by Richard C. Crepeau

JULY 14, 2008       archive

We have arrived at that moment in mid-summer when baseball takes a break for the All-Star Game. I read the other day that Wednesday will be the only day of the year in which there is not a major professional sporting event taking place in the United States. That is a fact worth some thought and contemplation and may lead to some conclusions about overkill and saturation. Rather than that, I would like to make a few observations about the current baseball season which I have found to be strange and maybe even portentous.

Every time there is an odd or strange weather pattern these days the subject of global warming comes up as a reflexive explanation for the departures from the norm. It seems then that this summer global warming is more than likely the explanation for the strange departures from the norm in baseball.

Have you noticed that the Tampa Rays have until yesterday been sitting atop the American League East and the Yankees are a distant third? Ever since the exorcism the Rays seem to have turned things around. During the off-season the Devil was driven out of Tampa Bay, logos were changed, colors were changed; only the dreadful television announcing team remains.

In late April the Rays began to display their new persona. They swept a three game series against Toronto in Orlando at Disney World. These were the first games for Evan Longoria the future star third-baseman, and it was just after former Blue Jay and former Red Sox Eric Hinske joined the Rays. He nearly hit for the cycle in one of those games at Disney, missing only the single.

From Orlando the Rays headed back home to “the Can” (Tropicana Field) and started a home field run that was nothing short of phenomenal. First they swept the Red Sox, and then the Angels, Baltimore, and the Cubs who had the best record in baseball coming into “the Can.” Another sweep of the Red Sox followed. They also took three of four from the Yankees, the White Sox and Kansas City. In the process they were climbing to the top of the Eastern Division of the American League, a place with which they were normally unfamiliar after the third week in April.

“Are they for real?” people kept asking. And in fact as I traveled this early summer any number of people asked me that question, as if I had an answer. Well, in fact I do have an answer. They are for real. They have some very talented young players, sprinkled with a few veterans, good starting pitching, and a good bullpen. They also have a number of question marks in all these areas.

This past week saw the Rays lose seven games on a seven game road trip, but they still are for real. They stopped hitting, starting playing poor defense, and their pitching collapsed all at the same time. For most teams you would simple say they are in one of those slumps that all teams go through. Because of their history, there is a tendency to see this past week as a return to reality. Indeed, they looked like the Devil Rays rather than the Rays. Even if they never get back to first place this season, they are for real. The farm system is loaded with talent and the core of a very good team is already in place.

You may have noticed the phrase “the best record in baseball” a few paragraphs ago being applied to the Chicago Cubs. Indeed. And they still are, although they must share that distinction with the Los Angeles Angels, as both entered the break at 57-38 playing .600 baseball.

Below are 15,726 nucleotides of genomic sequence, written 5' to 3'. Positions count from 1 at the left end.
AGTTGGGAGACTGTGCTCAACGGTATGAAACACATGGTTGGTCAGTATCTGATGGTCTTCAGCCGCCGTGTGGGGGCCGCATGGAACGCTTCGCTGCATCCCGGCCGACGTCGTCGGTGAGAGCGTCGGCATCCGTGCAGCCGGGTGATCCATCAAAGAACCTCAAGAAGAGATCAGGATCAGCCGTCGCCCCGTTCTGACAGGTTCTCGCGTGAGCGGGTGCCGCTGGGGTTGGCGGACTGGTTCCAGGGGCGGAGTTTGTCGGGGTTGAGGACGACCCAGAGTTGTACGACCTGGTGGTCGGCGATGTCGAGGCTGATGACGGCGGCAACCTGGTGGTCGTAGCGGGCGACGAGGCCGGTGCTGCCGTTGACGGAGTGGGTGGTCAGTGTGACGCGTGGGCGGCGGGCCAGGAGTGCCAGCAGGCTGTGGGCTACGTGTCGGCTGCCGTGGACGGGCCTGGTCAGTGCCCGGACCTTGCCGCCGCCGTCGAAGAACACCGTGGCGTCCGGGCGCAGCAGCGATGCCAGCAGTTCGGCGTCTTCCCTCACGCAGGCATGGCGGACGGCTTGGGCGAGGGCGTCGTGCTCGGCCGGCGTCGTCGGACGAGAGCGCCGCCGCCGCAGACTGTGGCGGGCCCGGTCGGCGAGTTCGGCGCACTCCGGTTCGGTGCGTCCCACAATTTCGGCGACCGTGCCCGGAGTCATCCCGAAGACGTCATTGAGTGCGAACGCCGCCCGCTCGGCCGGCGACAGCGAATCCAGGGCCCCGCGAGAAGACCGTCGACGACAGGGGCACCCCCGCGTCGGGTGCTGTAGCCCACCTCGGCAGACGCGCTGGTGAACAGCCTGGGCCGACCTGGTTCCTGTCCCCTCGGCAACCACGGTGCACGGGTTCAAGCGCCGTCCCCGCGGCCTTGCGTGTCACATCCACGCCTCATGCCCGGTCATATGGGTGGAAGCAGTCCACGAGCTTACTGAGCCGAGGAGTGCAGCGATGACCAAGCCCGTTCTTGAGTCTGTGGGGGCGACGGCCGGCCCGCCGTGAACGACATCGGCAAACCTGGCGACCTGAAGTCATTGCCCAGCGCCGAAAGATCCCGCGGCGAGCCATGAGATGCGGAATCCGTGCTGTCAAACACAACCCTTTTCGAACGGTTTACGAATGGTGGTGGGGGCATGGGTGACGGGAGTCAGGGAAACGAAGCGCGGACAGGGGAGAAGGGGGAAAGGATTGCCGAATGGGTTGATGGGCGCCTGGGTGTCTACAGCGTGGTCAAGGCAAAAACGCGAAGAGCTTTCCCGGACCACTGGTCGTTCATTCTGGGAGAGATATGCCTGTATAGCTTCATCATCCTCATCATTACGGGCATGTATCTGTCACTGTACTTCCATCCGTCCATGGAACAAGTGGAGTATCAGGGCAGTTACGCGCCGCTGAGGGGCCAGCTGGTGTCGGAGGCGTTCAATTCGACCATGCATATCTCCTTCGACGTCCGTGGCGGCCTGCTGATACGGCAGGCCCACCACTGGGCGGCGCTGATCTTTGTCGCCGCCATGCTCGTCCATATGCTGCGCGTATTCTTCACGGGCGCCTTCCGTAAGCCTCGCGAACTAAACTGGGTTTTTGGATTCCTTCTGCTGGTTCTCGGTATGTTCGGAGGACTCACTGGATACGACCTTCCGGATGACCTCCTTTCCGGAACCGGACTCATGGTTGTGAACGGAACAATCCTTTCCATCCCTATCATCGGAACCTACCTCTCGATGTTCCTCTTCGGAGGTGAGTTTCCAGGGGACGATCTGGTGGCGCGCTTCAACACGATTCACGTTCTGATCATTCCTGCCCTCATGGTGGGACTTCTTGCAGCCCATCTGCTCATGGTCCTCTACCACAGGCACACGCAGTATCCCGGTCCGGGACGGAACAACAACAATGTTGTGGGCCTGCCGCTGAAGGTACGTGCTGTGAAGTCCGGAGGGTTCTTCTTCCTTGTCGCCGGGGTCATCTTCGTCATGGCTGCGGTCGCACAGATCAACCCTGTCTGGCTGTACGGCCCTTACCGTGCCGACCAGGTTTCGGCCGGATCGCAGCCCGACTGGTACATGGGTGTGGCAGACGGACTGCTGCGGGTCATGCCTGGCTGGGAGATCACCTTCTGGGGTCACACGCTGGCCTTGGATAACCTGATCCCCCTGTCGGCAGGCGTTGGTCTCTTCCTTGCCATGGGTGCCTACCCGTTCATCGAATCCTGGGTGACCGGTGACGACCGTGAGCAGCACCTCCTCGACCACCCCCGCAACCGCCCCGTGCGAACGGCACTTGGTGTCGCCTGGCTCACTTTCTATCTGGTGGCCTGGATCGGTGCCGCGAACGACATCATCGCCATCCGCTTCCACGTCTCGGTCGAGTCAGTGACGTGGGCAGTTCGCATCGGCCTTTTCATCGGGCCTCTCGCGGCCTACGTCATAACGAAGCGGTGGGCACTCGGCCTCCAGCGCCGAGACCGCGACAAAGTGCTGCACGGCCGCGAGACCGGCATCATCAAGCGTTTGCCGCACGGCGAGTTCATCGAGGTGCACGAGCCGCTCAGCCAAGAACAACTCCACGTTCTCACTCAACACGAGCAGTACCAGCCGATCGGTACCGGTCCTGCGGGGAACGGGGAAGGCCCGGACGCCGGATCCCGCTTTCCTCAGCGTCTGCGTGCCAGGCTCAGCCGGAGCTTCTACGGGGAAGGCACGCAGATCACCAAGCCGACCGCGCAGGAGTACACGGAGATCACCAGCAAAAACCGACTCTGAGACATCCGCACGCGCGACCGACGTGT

Given the history of the Cubs it is certainly necessary to ask the same question of them that is being asked about the Rays. Are they for real? It would seem so. However like the Rays they look like a different team on the road than at home. The Cubs are an unimpressive 20-26 on the road. They have, however, scored more runs than any other National League team, and only Texas has scored more overall, but the Rangers have allowed the most runs in the majors. The Cubs too have good starting pitching which just got better when they acquired Rich Harden from Oakland last week. Kerry Wood has been excellent as a closer, and their middle relief has been decent.

Still and all, it is only early July and those of us who have followed the Cubs for any length of time know that the “loveable losers” have a way of attracting bad karma. Several questions remain to be answered about the Cubs. Will Kerry Wood’s arm hold up for the duration? Will the Cubs survive August, a month in which they often fade? Can the Cubs keep scoring runs at this torrid pace? Will the Cubs find some spectacular or bizarre way to miss the boat once again and begin a second century of futility?

For now Cub fans are pumped. There is discussion of a World Series on the North Side. There is even talk of an all-Chicago World Series as the White Sox too are having a very good year. Of course it could happen, but it is only early July and there is a lot of baseball left to be played.

Some people also seem to think that, just because it has been one hundred years since the Cubs won the World Series, it is somehow going to happen on this anniversary of baseball futility and frustration. If it does, prepare for the end of time. And if it should be a White Sox v. Cubs World Series or a Rays v. Cubs World Series the end of time might even precede the Series. At that point, global warming will simply be a hypothetical.

On Sport and Society this is Dick Crepeau reminding you that you don't have to be a good sport to be a bad loser.

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